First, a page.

Written by Shawn, Co-Founder of Vista List. Originally posted on Medium.
r/Productivity is the Sub-Reddit I visit, read and comment the most on. It is a place where people are truly having trouble being productive and are seeking help. There are plenty of productive people in the community that help these people and / or contribute great articles and blog posts trying to help people. If you are in a rut or struggling finding out how to become productive, read on and subscribe to r/Productivity.
Over my time of reading through this Sub-Reddit, I have noticed the most common misconception and question asked is around what is considered ‘Being Productive’? Most people tend to think being productive just means working. For me and many other people, being productive is not limited to just working.
My definition of being productive is: Using your free time in a way that either betters yourself or the ones around you.
Some people view watching YouTube or Netflix as un-productive. It can be considered productive if it is a documentary or a how-to video, but not if it is the first season of Narcos. Note: There is nothing wrong with taking time out of your day and doing un-productive things. This is human nature and what keeps us going. Without a break in the day or week, we tend to burn out and become less productive than we were before. Using your free time in productive ways helps you both personally and professionally.
The 80/20 rule is a good rule of thumb in terms of how to spend your time. 80% towards working on productive things like work, learning a new skill, or doing a hobby. 20% of your time on things like Netflix, You Tube and surfing the internet.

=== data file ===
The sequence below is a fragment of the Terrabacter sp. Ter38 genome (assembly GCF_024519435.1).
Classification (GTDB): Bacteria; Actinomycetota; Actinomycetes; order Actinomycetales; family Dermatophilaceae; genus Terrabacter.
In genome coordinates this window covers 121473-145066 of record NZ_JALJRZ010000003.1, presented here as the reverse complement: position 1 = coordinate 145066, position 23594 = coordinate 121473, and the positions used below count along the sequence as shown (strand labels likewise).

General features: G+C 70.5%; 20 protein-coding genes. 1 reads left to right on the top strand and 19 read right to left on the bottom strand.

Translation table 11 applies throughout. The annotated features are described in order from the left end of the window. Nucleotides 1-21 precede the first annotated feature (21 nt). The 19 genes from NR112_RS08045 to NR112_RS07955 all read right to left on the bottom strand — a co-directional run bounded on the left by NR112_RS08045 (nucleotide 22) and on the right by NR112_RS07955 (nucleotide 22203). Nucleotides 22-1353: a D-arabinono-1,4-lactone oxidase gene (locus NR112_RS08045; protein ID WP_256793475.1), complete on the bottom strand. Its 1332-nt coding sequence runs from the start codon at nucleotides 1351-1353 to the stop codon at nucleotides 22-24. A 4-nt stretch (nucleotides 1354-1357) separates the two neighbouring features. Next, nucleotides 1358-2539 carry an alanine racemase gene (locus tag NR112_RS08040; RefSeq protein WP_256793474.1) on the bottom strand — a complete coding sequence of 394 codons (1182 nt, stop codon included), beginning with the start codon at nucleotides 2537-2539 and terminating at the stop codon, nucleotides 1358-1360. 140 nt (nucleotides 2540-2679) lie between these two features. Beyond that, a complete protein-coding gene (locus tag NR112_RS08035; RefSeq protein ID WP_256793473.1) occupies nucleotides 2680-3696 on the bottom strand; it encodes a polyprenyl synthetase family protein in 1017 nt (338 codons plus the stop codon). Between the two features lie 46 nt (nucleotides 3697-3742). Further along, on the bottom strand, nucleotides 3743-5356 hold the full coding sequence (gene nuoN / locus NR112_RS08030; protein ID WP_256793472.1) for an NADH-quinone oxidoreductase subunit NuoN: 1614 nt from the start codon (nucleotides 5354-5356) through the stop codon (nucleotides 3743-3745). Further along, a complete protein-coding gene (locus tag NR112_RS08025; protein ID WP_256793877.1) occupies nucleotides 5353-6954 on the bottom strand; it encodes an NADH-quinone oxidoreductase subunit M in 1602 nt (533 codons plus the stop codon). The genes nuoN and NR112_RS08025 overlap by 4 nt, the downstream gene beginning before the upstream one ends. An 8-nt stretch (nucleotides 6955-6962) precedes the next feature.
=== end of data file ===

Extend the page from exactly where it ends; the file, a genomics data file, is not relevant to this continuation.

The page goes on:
Some examples of what I consider to be productive:
- Exercising. Being healthy is productive no matter what type of exercise you do. Stress relief from work and bettering your mental and physical health is a must.
- Reading books, newspaper and magazines. I would avoid the gossip ones, but fiction books are still great as they help you become a better reader, get a better imagination and potentially become a better writer.
- Online coursework. Many of these are videos on YouTube or on sites like Udemy, but you are learning a new skill that can benefit you in many ways. Plus, they’re free or very inexpensive.
- Hobbies. Hobbies are great as they get you away from the TV, allowing you to learn new skills, enjoy time away from work and give you the opportunity to meet new people with similar interests.
- Spending time with family and friends. Relationships are crucial to living fulfilled lives. Always make sure to make time for friends and family as they help you through the highs and lows of your life.
Here are a some specific examples of what I consider productive and not-productive.
- Volunteering to help review less fortunate students’ essays. This is a very productive thing to do. You are using your free time to help other people and potentially better their lives. You are also showing them that you are willing to take your free time to help and in-turn they may pass it down to future generations.
- Scrolling through Facebook and Instagram catching up on your friends. As I mentioned, everyone needs that downtime to rejuvenate, but time on Facebook, Instagram and others are not a productive use of your time. People tend to get sucked into these and it affects their productivity at work as well.
- Watching and reading articles on how to effectively use Facebook as an advertising medium. A great way to turn an un-productive thing into something productive. This is learning a new skill that you can either use to promote your business, product or brand or help others do the same.
Before I close out this post, the last personal tip I have to take 5– 10 minutes after a long day and either breathe in silence or go for a walk outside. This helps me clear my mind and get the weight off my shoulders. Often, you are inside all day and spending a few minutes outside helps you emotionally and mentally, not to mention the Vitamin D you can get from the sun!
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